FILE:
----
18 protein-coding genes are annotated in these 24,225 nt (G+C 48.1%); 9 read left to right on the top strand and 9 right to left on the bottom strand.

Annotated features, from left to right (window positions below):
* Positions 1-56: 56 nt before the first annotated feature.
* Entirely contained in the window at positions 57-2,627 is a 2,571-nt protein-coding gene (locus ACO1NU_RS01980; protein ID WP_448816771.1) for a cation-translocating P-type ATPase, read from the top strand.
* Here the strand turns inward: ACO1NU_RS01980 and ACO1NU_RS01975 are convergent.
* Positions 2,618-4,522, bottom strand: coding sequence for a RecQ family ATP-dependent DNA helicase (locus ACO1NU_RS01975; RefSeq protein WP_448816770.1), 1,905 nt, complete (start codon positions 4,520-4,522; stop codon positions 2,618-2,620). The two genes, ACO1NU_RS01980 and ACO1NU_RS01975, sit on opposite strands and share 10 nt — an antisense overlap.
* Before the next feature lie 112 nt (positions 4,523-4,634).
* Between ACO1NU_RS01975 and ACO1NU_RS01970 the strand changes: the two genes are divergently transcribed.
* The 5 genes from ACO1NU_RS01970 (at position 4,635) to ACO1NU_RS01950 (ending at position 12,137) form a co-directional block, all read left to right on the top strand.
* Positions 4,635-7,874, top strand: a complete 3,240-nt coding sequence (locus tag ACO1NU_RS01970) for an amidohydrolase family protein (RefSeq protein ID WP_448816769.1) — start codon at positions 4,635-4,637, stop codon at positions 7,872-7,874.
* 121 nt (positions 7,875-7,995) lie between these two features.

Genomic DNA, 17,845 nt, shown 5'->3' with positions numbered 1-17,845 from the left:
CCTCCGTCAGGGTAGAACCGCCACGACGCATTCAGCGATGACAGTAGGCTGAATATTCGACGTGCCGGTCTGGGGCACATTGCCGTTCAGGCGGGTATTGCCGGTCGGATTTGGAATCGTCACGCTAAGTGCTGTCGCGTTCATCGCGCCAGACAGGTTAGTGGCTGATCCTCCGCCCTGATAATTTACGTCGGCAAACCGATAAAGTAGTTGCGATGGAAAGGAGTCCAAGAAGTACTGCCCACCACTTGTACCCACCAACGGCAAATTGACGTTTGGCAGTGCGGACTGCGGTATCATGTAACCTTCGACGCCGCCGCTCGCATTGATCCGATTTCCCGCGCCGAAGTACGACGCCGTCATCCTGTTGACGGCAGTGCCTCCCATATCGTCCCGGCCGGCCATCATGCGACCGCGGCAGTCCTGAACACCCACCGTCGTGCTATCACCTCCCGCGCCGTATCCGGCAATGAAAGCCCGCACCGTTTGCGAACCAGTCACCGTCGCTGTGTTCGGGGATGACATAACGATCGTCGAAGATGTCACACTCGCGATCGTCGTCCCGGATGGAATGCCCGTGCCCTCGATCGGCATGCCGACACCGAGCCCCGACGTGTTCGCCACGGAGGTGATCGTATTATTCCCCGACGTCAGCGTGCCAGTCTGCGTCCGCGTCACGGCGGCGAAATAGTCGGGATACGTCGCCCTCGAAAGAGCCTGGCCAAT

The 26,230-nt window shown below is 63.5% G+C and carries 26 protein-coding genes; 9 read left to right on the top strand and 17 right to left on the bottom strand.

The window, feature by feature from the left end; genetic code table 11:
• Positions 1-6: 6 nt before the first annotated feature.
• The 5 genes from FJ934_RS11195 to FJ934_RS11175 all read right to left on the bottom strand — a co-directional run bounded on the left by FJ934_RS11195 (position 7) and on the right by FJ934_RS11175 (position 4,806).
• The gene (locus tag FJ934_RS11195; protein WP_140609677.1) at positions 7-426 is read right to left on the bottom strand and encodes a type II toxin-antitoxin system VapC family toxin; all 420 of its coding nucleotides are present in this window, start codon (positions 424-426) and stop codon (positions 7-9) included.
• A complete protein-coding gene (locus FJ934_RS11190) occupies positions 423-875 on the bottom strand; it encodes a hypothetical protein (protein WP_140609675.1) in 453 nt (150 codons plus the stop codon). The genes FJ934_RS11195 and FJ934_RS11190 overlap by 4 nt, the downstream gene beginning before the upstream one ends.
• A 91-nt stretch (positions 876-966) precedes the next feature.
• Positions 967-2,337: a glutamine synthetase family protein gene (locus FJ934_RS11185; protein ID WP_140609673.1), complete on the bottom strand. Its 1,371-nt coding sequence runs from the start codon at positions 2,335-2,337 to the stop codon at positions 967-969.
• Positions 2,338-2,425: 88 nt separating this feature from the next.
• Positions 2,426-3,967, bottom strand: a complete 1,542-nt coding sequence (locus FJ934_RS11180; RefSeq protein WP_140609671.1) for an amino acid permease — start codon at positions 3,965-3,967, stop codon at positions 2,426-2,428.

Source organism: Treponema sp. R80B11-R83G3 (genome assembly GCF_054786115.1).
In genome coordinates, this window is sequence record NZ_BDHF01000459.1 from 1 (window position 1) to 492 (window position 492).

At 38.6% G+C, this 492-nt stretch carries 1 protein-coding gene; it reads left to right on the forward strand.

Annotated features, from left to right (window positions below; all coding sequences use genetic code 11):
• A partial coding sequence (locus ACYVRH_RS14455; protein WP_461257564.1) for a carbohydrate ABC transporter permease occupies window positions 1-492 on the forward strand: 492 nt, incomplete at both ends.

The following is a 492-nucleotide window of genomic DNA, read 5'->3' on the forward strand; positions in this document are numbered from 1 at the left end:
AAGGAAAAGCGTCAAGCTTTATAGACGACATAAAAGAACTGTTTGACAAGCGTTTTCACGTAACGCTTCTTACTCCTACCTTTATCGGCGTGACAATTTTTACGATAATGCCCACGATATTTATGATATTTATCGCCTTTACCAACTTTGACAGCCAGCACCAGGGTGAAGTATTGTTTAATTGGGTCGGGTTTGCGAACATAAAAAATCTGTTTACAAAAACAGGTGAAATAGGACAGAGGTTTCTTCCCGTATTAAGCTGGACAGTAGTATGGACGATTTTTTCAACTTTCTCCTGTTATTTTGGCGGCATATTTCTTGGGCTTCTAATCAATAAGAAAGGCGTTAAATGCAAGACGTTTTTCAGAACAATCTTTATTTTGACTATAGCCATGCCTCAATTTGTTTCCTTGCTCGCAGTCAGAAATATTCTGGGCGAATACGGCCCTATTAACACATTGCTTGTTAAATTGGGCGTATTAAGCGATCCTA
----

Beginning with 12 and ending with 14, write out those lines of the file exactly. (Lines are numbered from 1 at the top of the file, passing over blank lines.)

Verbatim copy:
Genomic DNA, 17,845 nt, shown 5'->3' with positions numbered 1-17,845 from the left:
CCTCCGTCAGGGTAGAACCGCCACGACGCATTCAGCGATGACAGTAGGCTGAATATTCGACGTGCCGGTCTGGGGCACATTGCCGTTCAGGCGGGTATTGCCGGTCGGATTTGGAATCGTCACGCTAAGTGCTGTCGCGTTCATCGCGCCAGACAGGTTAGTGGCTGATCCTCCGCCCTGATAATTTACGTCGGCAAACCGATAAAGTAGTTGCGATGGAAAGGAGTCCAAGAAGTACTGCCCACCACTTGTACCCACCAACGGCAAATTGACGTTTGGCAGTGCGGACTGCGGTATCATGTAACCTTCGACGCCGCCGCTCGCATTGATCCGATTTCCCGCGCCGAAGTACGACGCCGTCATCCTGTTGACGGCAGTGCCTCCCATATCGTCCCGGCCGGCCATCATGCGACCGCGGCAGTCCTGAACACCCACCGTCGTGCTATCACCTCCCGCGCCGTATCCGGCAATGAAAGCCCGCACCGTTTGCGAACCAGTCACCGTCGCTGTGTTCGGGGATGACATAACGATCGTCGAAGATGTCACACTCGCGATCGTCGTCCCGGATGGAATGCCCGTGCCCTCGATCGGCATGCCGACACCGAGCCCCGACGTGTTCGCCACGGAGGTGATCGTATTATTCCCCGACGTCAGCGTGCCAGTCTGCGTCCGCGTCACGGCGGCGAAATAGTCGGGATACGTCGCCCTCGAAAGAGCCTGGCCAAT

The 26,230-nt window shown below is 63.5% G+C and carries 26 protein-coding genes; 9 read left to right on the top strand and 17 right to left on the bottom strand.